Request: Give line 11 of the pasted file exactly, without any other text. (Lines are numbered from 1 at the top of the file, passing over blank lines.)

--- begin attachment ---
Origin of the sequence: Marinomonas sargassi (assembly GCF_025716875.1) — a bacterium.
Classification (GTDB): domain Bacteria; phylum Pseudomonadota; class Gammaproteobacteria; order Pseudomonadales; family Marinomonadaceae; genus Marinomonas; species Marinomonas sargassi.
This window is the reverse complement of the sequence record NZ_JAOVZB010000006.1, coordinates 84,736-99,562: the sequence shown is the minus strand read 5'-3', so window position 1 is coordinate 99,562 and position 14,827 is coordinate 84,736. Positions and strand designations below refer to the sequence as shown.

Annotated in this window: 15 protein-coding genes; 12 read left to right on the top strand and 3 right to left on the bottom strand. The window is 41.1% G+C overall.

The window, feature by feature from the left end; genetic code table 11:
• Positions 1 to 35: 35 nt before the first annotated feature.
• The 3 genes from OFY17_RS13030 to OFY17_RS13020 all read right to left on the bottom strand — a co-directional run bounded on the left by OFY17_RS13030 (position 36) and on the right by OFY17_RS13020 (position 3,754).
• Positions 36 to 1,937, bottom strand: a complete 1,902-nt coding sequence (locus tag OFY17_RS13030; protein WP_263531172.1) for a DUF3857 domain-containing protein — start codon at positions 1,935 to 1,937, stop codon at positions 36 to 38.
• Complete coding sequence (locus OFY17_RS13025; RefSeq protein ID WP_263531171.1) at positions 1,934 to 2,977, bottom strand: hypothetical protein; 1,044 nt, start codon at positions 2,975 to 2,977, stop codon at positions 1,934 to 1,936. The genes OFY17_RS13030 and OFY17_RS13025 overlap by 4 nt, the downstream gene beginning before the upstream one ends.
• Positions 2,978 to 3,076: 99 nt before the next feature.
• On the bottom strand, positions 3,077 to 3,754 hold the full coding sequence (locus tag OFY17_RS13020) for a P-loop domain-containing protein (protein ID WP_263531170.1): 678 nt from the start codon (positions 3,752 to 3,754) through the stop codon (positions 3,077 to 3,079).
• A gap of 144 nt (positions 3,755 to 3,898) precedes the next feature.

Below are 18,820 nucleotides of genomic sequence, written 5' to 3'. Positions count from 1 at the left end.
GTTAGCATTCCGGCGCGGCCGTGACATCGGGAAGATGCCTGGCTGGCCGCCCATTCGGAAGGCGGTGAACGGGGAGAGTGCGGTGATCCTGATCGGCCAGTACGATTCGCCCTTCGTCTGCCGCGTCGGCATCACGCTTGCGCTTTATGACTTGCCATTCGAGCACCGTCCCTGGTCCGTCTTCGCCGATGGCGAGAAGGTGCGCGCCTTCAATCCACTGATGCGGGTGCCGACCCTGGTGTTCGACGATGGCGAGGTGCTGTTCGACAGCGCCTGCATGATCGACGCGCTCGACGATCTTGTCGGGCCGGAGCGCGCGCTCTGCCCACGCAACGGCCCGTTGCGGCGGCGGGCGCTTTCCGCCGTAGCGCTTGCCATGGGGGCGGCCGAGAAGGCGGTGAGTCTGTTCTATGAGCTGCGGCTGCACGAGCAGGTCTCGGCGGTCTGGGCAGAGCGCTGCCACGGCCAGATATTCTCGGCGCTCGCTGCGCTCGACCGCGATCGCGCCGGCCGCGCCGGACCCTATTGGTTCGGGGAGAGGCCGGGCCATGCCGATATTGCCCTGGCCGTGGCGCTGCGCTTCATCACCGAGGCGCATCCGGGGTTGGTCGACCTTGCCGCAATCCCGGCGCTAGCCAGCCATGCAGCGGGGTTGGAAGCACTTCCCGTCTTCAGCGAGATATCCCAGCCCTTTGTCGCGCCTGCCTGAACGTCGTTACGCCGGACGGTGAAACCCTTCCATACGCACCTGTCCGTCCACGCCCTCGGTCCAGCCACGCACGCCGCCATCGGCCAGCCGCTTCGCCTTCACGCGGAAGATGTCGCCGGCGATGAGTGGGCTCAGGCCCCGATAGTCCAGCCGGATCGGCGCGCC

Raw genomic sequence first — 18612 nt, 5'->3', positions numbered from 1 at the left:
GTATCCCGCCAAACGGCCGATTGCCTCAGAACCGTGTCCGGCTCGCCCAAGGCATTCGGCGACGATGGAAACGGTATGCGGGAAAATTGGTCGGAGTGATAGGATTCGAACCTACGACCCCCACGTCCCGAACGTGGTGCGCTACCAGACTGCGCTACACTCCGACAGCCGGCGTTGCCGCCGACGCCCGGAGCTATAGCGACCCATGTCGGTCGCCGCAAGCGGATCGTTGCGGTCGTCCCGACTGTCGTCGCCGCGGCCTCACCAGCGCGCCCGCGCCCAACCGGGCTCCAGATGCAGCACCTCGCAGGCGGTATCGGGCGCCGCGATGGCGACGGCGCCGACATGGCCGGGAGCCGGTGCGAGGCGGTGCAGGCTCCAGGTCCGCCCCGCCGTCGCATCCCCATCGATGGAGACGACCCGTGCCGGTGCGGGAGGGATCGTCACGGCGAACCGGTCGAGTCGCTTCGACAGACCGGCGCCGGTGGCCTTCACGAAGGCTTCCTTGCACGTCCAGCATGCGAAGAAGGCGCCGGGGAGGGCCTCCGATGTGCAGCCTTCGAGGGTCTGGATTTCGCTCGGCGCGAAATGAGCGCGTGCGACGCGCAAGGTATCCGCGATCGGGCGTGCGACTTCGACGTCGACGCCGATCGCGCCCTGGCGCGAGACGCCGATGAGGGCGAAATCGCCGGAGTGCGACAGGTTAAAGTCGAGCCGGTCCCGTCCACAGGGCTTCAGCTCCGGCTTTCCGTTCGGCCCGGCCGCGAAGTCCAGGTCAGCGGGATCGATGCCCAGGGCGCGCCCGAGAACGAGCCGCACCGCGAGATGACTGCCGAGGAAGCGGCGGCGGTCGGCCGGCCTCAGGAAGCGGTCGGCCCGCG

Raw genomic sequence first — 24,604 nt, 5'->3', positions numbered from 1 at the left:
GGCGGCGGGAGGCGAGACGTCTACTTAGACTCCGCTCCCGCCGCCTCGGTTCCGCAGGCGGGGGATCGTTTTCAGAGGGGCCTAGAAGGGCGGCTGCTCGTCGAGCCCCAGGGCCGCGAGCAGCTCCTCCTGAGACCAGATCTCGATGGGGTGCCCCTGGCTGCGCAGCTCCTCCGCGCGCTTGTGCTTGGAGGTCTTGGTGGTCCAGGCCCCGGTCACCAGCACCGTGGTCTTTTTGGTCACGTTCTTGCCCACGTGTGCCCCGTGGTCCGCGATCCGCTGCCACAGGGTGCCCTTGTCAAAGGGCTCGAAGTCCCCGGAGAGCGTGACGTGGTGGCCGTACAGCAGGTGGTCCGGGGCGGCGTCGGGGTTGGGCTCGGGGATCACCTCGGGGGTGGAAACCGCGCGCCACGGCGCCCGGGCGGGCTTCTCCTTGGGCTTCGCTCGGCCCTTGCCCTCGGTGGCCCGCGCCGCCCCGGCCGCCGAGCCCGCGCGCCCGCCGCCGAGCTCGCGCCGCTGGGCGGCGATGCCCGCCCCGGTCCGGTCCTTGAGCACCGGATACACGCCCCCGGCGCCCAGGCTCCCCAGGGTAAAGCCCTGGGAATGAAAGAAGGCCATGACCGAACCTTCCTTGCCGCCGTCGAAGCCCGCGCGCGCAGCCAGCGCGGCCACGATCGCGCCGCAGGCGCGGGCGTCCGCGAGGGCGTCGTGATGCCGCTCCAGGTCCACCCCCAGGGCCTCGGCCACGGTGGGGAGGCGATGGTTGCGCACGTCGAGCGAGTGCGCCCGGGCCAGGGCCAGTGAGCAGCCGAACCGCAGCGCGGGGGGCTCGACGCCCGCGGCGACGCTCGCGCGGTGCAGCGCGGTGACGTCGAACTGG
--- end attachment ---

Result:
• On the bottom strand, positions 3,077 to 3,754 hold the full coding sequence (locus tag OFY17_RS13020) for a P-loop domain-containing protein (protein ID WP_263531170.1): 678 nt from the start codon (positions 3,752 to 3,754) through the stop codon (positions 3,077 to 3,079).